A church in Dorchester has temporarily covered a plaque commemorating plantation owner John Gordon.
St Peter´s Council decided to remove the stone in a vote last month after campaigners raised concerns about its offensive description. But as the process of removal can take months, the committee decided to cover the plaque in the meantime.
The stone celebrated how John Gordon had managed to suppress a slave rebellion in Jamaica.
Churchwarden, Val Potter, told Premier that the kind of language used in the memorial does not represent the values of today’s society.
“This is not just about a wealthy person who made his money out of plantations using slave labour. It explicitly refers to an action he took about putting down a rebellion in which 450 enslaved people were killed and it used racial language that is totally unacceptable today."
She went on to say that although some church members proposed to leave the memorial in the church so people could “contemplate flawed humanity”, the majority felt that the educational message would be “better told in a museum than in the church.”
Anti-racist activists have been campaigning on statues and memorials increasingly since the start of the Black Live Matters demonstrations that saw a controversial statue of Edward Colston taken down.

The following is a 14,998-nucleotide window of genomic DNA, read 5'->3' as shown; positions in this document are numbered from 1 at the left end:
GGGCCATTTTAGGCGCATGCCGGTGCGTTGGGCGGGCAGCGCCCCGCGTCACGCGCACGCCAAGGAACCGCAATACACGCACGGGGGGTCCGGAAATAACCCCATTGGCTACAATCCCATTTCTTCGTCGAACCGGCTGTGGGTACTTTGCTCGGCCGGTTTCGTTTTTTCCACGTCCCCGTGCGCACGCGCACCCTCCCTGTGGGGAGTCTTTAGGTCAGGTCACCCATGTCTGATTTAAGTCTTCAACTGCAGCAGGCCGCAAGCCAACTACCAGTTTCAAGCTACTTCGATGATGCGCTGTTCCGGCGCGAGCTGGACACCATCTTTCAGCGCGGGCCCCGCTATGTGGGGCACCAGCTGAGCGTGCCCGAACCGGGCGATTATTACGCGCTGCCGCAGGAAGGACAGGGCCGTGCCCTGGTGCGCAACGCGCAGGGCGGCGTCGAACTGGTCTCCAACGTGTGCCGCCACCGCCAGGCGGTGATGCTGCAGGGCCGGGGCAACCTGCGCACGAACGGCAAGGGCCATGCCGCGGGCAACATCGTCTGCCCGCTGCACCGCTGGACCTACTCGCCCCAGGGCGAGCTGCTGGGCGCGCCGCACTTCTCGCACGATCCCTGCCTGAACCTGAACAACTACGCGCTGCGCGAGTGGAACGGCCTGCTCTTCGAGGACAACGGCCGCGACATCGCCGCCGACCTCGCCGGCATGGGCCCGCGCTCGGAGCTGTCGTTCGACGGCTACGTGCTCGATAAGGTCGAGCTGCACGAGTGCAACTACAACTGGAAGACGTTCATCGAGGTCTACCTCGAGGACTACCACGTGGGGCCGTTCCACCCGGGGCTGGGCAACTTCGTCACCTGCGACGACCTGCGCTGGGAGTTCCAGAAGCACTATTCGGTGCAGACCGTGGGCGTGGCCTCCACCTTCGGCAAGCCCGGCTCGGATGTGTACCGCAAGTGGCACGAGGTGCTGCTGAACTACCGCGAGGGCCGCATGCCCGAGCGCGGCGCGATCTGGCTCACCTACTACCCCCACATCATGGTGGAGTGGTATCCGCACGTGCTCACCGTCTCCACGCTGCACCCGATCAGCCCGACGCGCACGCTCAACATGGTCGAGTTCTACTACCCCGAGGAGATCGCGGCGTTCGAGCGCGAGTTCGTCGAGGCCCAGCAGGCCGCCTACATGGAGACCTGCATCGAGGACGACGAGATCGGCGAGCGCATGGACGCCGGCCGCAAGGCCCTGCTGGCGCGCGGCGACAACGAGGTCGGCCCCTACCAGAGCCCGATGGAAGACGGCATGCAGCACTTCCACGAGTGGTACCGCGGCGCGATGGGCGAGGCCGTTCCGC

Potter encouraged other churches that might have similar memorials to start a conversation with their community and involve them in the decision-making process.
“I think what churches need to do is talk to their local communities. We have, all the way through, spoken with all the relevant organisations, the multicultural network and Stand Up To Racism Dorset.”
The church is legally obliged to go through a long process to remove the stone, which Potter compares to “the church equivalent of a planning process.”
Campaigners have welcomed and praised the church council for their efforts to remove the stone.